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Archive for December 16th, 2010

Senate Omnibus spending bill was dropped on Tuesday

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 With 3/4 of FY2011 still before us, the question of how much funding the federal agencies will have to address ocean issues is still in doubt.  With the House already passing a year-long Continuing Resolution (CR), the decision on the FY2011 federal budget has been passed to the hands of the Senate.  Senator Inouye, Chair of the Senate Appropriations Committee, has indicated his strong support for an Omnibus spending bill rather than a CR, noting that rubber stamping last year’s budget isn’t the best policy.

Senator Daniel Inouye, Senate Appropriations Committee Chairman

Senator Daniel Inouye, Appropriations Committee Chairman, dropped his 1924 page spending bill on Tuesday in the Senate. Vote to suspend further debate may occur as early as this weekend.

“While I appreciate the work that the House has done in producing a full year Continuing Resolution, I do not believe that putting the government on autopilot for a full year is in the best interest of the American people,” said Appropriations Committee Chairman Daniel K. Inouye (D-Hawaii).

For too many years Congress has, in my opinion, shirked one of their most important duties – to provide a federal budget the reflects the policy priorities of the nation.  While a jumbo-sized bill that conbines 12 individual spending bills, each themselves a huge chunk of the federal budget, is far from ideal policy, as it is indeed hard to get your head around a 1,924 page piece of legislation, but it beats the alternative of saying….uh, lets just do what we did last year (as if FY2010’s budget was optimized for that year’s needs, much less the policy realities of FY2011).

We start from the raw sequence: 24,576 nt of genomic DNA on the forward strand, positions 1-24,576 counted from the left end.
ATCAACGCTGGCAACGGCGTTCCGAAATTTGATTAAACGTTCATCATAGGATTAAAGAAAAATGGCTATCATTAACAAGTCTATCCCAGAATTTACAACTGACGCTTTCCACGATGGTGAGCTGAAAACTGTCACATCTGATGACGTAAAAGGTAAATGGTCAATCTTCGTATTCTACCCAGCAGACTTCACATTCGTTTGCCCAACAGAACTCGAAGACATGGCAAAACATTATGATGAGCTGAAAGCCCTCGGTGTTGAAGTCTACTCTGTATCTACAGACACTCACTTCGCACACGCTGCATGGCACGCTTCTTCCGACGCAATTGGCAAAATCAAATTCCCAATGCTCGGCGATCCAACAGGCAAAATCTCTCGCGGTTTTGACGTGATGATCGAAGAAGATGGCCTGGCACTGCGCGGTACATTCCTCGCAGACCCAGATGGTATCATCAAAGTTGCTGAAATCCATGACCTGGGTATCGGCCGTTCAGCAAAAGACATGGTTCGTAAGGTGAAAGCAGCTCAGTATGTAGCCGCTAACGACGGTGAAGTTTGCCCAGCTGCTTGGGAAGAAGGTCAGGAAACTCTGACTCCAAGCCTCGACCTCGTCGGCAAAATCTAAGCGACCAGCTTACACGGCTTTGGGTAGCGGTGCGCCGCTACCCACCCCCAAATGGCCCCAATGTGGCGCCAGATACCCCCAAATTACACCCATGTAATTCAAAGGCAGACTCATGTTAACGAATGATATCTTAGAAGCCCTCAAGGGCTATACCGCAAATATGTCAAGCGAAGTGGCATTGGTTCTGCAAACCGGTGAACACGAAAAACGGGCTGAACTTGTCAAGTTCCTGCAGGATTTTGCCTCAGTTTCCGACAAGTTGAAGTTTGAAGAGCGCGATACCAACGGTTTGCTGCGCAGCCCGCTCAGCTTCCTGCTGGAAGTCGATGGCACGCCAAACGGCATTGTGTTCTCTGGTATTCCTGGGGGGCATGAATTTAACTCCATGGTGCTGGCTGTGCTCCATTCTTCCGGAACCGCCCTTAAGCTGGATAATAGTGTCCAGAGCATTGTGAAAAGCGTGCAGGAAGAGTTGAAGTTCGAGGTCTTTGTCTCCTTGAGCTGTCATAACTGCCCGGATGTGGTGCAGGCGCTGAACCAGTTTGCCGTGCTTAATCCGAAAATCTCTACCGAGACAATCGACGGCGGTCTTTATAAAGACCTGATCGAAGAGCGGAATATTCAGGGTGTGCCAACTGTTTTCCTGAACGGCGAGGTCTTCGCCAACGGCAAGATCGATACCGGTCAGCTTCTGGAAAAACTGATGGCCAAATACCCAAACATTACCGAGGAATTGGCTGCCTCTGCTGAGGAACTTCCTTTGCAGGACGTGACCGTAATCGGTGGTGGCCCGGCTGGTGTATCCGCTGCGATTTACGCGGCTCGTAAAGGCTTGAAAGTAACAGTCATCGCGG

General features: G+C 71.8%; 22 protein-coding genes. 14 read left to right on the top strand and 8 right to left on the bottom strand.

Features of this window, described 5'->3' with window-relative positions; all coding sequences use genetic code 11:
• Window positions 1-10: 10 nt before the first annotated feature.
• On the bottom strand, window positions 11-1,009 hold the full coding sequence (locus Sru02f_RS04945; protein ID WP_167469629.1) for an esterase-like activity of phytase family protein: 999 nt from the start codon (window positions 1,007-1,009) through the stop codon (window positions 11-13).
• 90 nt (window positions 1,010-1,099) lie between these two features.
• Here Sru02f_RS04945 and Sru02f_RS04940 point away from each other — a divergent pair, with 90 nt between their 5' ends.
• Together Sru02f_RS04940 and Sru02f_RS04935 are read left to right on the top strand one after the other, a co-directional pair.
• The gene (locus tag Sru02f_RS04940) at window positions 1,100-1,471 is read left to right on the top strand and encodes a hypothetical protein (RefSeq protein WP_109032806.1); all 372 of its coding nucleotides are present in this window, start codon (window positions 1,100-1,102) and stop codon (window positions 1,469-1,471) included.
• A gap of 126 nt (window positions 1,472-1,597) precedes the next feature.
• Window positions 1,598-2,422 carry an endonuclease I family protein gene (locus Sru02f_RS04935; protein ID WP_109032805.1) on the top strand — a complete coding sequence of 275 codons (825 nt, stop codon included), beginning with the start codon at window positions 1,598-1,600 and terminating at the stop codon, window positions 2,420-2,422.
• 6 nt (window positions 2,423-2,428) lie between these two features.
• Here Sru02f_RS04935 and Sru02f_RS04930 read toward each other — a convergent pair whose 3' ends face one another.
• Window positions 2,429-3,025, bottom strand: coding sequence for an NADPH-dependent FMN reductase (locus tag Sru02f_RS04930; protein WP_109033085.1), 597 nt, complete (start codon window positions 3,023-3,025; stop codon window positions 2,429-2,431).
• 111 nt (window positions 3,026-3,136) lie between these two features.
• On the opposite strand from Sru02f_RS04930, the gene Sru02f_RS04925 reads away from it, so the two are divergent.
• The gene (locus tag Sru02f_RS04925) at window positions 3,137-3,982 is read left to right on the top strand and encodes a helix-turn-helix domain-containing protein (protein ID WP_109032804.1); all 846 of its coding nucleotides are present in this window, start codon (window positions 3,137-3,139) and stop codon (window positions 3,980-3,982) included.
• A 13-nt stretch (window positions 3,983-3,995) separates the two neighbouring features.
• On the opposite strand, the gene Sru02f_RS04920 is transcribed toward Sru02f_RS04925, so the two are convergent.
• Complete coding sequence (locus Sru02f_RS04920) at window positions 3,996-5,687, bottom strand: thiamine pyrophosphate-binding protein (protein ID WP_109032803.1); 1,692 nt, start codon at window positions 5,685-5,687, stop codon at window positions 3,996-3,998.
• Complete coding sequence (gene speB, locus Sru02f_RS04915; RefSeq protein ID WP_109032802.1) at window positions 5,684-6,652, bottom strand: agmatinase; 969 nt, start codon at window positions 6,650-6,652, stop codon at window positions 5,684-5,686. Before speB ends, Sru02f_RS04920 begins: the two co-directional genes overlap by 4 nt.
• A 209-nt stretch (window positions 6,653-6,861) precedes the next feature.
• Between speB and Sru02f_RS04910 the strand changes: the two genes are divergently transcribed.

“The substitute amendment I introduce today represents the bipartisan work of the Committee.  The twelve bills included in this package fulfill the Congress’ most basic responsibility, to exercise the power of the purse.  As an example, who among us believes we should base our spending recommendations for defense, homeland security and veterans on whatever level was needed last year.” Senator Daniel Inouye.

The larger public policy question of whether it is better to pass a new budget with the input of Congress each year or whether the best we can do is “ditto” to prior year’s efforts aside, Is the Omnibus bill better at providing more funding, or more appropriately targeted funding, for FY2011 than the House’s CR?  Further analysis remains to be done on the Omnibus bill to answer that question, but one thing is clear: if there is a reason to push for, or against, the Senate’s Omnibus process, the environmental community had better act fast if they hope to have any relevancy in that discussion.  With a vote for cloture on the bill believed to be targeting Sunday for a vote, there is but a scant few days to get organized and make a difference.  Inouye will need 60 votes to move his bill to a vote. It’s time for the ocean community to dig through the Omnibus language and determine if and how they will support the Appropriation Chairman’s efforts.

The author is a scientist by training and the owner of W.H. Nuckols Consulting, an environmental policy firm.  
A bio for Mr. Nuckols is located at www.WilliamHNuckols.com